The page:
Hidden Heart Risks


HOUSTON, Texas (Ivanhoe Newswire) — Heart disease is the number one killer in the U.S. And it isn’t just traditional risk factors we need to worry about. Even minor infections can pose a risk. Heart attacks are 13 times higher in the week after respiratory infections like the common cold and 17 times higher in the week after flu-like illnesses.

High blood pressure and obesity raise our heart disease risk, but Prakash Balan, MD, JD, Interventional Cardiologist at UTHealth/Memorial Hermann says those aren’t the only dangers we need to worry about.

“There are probably many risk factors that we don’t yet fully appreciate,” Dr. Balan shared.

In fact, diet soda is now on our radar. Women who drink two every day are 30 percent more likely to have a cardiovascular event and 50 percent more likely to die of heart-related disease based on preliminary research.

“We don’t really know what those chemicals are doing to our body,” continued Dr. Balan.

Another danger? Hearing loss. Especially the kind caused by prolonged exposure to loud noise. It might double your heart disease risk.

Konstantinos Charitakis, MD, Interventional Cardiologist at UTHealth/Memorial Hermann says being a big sports fan can be a heart threat too. A recent small study showed a 110 percent jump in spectators’ heart rates.

Dr. Charitakis explained, “People that have already a blockage in coronary arteries are the ones that may develop symptoms or even a heart attack.”

But wait, there are more risks … low vitamin d levels raise heart disease rates by 32 percent. And, on the Monday after losing an hour sleep for daylight savings, heart attacks jump by 24 percent.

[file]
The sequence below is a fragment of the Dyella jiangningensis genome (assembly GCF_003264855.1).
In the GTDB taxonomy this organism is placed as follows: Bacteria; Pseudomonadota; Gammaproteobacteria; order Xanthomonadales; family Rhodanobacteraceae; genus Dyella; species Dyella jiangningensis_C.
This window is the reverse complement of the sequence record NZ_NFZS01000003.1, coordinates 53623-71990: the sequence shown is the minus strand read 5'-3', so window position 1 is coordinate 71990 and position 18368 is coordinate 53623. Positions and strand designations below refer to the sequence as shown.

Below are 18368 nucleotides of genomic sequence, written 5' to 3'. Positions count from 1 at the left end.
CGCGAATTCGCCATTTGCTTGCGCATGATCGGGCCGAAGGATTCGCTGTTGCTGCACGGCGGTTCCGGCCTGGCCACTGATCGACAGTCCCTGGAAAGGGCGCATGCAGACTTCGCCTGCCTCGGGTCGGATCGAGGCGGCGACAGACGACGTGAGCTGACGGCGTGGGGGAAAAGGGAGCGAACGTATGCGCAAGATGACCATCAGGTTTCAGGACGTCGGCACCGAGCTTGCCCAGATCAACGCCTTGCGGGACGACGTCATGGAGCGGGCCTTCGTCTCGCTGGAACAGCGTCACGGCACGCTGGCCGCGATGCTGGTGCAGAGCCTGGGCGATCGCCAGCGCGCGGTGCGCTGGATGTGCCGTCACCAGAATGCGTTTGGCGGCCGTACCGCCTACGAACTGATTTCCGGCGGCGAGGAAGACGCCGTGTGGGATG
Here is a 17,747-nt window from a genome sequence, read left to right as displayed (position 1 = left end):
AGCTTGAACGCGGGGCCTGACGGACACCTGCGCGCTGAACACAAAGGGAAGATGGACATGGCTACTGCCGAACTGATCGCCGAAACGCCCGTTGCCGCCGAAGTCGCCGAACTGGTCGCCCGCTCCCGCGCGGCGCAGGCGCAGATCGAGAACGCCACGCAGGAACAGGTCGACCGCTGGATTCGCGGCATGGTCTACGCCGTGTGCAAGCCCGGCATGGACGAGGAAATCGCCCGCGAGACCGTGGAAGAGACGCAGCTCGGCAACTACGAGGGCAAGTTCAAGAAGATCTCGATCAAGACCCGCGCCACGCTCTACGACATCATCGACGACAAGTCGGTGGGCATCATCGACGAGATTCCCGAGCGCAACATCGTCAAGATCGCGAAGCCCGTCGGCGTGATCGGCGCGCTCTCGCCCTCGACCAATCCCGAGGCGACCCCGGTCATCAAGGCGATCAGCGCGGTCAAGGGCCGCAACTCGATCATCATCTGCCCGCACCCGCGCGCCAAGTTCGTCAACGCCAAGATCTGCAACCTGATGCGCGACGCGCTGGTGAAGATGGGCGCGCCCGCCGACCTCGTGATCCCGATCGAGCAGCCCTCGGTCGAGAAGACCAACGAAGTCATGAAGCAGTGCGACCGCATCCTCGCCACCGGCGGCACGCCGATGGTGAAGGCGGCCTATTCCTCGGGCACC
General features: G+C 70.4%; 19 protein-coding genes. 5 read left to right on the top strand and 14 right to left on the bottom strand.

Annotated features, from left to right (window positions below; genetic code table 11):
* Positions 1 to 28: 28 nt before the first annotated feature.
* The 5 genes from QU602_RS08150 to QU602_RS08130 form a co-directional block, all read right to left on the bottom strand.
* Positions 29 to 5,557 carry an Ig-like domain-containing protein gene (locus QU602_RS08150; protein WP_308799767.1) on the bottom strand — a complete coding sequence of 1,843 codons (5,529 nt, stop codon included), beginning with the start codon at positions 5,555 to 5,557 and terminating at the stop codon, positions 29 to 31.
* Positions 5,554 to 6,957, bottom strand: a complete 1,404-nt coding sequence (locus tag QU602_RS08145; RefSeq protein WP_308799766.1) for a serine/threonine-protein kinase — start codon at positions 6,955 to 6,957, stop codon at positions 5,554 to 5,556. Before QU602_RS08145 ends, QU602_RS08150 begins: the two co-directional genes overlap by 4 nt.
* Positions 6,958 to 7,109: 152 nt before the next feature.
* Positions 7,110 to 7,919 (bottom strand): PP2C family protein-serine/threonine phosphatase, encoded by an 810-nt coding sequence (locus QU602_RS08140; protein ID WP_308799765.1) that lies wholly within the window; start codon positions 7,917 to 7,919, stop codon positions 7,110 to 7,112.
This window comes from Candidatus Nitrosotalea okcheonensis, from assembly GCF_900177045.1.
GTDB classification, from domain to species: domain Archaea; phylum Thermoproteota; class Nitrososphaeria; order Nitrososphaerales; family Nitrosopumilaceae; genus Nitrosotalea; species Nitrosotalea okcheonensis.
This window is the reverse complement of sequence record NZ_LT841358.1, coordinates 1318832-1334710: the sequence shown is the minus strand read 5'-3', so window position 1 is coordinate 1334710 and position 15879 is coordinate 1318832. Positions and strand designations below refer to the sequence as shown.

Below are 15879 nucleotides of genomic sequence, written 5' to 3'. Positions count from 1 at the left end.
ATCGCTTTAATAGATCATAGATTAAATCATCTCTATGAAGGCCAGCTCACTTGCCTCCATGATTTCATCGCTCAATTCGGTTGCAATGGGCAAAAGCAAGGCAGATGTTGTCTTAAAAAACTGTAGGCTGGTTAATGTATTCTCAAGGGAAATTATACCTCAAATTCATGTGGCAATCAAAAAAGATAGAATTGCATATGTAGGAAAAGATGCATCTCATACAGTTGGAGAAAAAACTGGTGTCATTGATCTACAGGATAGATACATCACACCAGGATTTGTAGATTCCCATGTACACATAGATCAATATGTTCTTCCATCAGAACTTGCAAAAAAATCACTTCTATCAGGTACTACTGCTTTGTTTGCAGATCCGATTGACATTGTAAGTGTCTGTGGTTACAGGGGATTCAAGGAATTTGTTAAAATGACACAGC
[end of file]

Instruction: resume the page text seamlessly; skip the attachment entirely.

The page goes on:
Dr. Balan said, “The changes related to sleep habits, the difficulty in terms of adjusting to the change in time may potentially contribute.”

In other words …

“Pay attention to your symptoms. If you’re having symptoms, get them checked out,” said Dr. Balan.

Doctors say these hidden dangers pose the most risk to people who already have underlying coronary artery disease, but not everyone who has heart disease knows it. The best advice? Get a baseline assessment of your heart health to know exactly where you stand.

Contributors to this news report include: Stacie Overton, Producer; Bob Walko, Editor and Bruce Maniscalo, Videographer.

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 BACKGROUND: Heart disease is the leading cause of death for both men and women, and more than half of the deaths due to heart disease in 2015 were in men. About 630,000 Americans die from heart disease each year, which is the equivalent to 1 in every 4 deaths. Coronary heart disease is the most common type of heart disease. There are a range of conditions that can affect your heart. Diseases under the heart disease umbrella include blood vessel diseases, such as coronary artery disease; heart rhythm problems (arrhythmias); and heart defects you’re born with (congenital heart defects), among others. The term “heart disease” is often used interchangeably with the term “cardiovascular disease.” Cardiovascular disease generally refers to conditions that involve narrowed or blocked blood vessels that can lead to a heart attack, chest pain (angina) or stroke. Other heart conditions, such as those that affect your heart’s muscle, valves or rhythm, also are considered forms of heart disease. Many forms of heart disease can be prevented or treated with healthy lifestyle choices.